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The Memotech MTX Series


PAL Reader / Decoder for PAL14L4s 


Memotech computers and expansion boards, including ROM/RAM memory cards, disk controllers, the RS232 interface and the Speculator, all make use of PAL14L4s to implement custom designed logic.


Programmable Array Logic (PAL) chips are a family of programmable logic devices used to implement combinational logic functions, that is, where the outputs are a function of only the current state of the inputs.


The PAL14L4 is one example, as shown in this Monolithic Memories block diagram, the 14L4 comprises a programmable AND array feeding into fixed NOR gates to generate active low outputs.


The PAL14L4 is member of the Small 20 Series as defined by Monolithic Memories, having varying numbers of inputs and outputs, a total of 16 product terms but no internal feedback, no XOR gates and no registers.

The name of each component in the series contains its number of inputs, output type (active high or low) and the number of outputs.

In the 14L4, the 16 available product terms are divided equally between the four outputs..

The logic diagram is shown opposite :

These devices are one time programmable, programming was performed by "blowing" interconnecting fuses in the AND array.

To protect proprietary designs, the devices could be secured to prevent the program logic being read back by a device programmer by "blowing" the security fuse.

After programming, "blowing" the security fuse defeats read back of the internal programmed pattern by a device programmer - the array will read as if every fuse is programmed.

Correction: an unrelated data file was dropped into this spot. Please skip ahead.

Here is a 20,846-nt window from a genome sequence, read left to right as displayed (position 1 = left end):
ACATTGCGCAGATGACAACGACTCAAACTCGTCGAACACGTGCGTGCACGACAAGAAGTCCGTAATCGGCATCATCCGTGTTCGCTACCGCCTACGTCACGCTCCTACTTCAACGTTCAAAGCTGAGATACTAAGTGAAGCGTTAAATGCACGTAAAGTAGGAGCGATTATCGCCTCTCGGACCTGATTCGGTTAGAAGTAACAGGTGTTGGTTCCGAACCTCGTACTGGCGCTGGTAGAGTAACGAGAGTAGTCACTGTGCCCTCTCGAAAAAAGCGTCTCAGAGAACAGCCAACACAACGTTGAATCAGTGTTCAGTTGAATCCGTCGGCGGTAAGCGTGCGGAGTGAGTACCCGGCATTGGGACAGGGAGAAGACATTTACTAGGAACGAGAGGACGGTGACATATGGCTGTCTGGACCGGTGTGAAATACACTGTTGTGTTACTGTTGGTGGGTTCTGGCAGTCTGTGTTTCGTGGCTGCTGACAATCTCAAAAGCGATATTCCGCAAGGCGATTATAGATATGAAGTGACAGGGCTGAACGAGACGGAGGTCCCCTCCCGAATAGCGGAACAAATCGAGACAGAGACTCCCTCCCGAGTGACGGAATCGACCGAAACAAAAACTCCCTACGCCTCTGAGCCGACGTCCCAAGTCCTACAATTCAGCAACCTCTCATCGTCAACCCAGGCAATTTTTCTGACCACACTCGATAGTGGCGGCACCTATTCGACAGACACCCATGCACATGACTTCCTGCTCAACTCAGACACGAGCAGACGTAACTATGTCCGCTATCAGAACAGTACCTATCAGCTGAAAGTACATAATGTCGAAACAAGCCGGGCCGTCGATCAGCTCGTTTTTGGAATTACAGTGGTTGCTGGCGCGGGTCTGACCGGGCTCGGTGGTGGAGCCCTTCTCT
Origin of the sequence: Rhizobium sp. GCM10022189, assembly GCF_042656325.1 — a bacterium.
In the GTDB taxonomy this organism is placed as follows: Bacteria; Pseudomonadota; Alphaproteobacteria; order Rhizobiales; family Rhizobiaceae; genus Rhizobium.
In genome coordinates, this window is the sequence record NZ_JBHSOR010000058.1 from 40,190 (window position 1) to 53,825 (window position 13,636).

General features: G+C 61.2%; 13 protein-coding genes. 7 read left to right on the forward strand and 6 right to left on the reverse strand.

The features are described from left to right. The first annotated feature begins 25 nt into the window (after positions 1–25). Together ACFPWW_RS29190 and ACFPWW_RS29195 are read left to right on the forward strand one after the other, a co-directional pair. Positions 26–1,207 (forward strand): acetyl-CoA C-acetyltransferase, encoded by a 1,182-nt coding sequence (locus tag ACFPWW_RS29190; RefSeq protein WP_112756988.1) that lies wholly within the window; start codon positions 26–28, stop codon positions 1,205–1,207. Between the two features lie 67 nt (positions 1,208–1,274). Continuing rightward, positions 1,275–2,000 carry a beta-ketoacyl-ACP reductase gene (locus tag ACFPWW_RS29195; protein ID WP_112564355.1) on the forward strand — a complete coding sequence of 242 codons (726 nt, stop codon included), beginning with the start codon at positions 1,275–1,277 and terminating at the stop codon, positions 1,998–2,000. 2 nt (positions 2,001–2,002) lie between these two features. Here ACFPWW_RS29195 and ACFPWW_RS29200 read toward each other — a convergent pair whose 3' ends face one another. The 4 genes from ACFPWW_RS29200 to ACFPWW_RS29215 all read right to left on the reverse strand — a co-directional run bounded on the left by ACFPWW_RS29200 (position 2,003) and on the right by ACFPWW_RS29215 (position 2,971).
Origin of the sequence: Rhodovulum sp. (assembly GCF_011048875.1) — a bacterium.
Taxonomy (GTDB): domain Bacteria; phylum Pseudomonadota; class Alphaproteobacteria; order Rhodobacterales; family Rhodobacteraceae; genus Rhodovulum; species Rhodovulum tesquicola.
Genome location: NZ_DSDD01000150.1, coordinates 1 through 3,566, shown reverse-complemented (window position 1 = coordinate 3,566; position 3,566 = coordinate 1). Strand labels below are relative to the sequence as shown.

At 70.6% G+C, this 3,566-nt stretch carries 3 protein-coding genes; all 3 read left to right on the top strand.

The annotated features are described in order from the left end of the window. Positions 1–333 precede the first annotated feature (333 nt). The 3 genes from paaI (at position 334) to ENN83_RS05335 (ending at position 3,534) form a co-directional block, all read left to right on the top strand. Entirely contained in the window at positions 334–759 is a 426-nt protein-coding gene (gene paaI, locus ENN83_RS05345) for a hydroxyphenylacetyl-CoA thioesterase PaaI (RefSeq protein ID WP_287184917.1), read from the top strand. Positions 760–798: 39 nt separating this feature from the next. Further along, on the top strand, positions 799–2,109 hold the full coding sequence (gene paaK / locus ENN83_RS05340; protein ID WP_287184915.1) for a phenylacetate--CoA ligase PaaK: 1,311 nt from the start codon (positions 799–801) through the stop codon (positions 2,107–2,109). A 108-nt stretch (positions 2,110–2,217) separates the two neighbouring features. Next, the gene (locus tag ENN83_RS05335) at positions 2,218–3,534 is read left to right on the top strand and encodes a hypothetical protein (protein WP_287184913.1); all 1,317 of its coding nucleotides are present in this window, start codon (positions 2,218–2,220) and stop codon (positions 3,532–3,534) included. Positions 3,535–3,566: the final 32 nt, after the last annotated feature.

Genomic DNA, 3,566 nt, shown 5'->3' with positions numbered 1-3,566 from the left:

The programmer took Boolean expressions and converted them to fuse maps which were used to program the PAL by burning the appropriate "fuses".

This diagram provides an indication of how breaking these fusible links can modify the logic circuit.


PAL Reader Design

The PAL equations for the more common boards are shown in the User and Maintenance manuals. Although Memotech probably did not "blow" the security fuses, making it technically possible to read back the fuse maps for the other PALs, tools for reading the configuration of these devices are not common today.

Given that there are 14 inputs, there are "only" 16384 (2^14) possible input combinations to drive the four possible outputs. Tony Brewer made a PAL14L4 Reader for his Tatung Einstein and wrote the Z80 code to control it. Describing its performance before the program was optimised, he said "it takes just over 10 seconds @ 4MHz to step through all of the possible input combinations and read the 16K nibbles of output, search for active low outputs, remove redundancy and give the logic expressions as a text string, e.g. XX X010 000X 1111". Subsequent optimisation of the code means that program execution is now much faster, with some PALs taking only 2-3 seconds to read.

With Tony's help, I have drawn up a schematic for the PAL Reader interfaced to the MTX User I/O Port using KiCAD and constructed a working prototype on Stripboard. This is a practical example of using the MTX Uncommitted PIO port, a feat rarely done "back in the day". The main reason for making the PAL Reader was to check that actual SDX PAL programs matched the design and to allow their modification to support a combined CP/M / SDX BASIC ROM.




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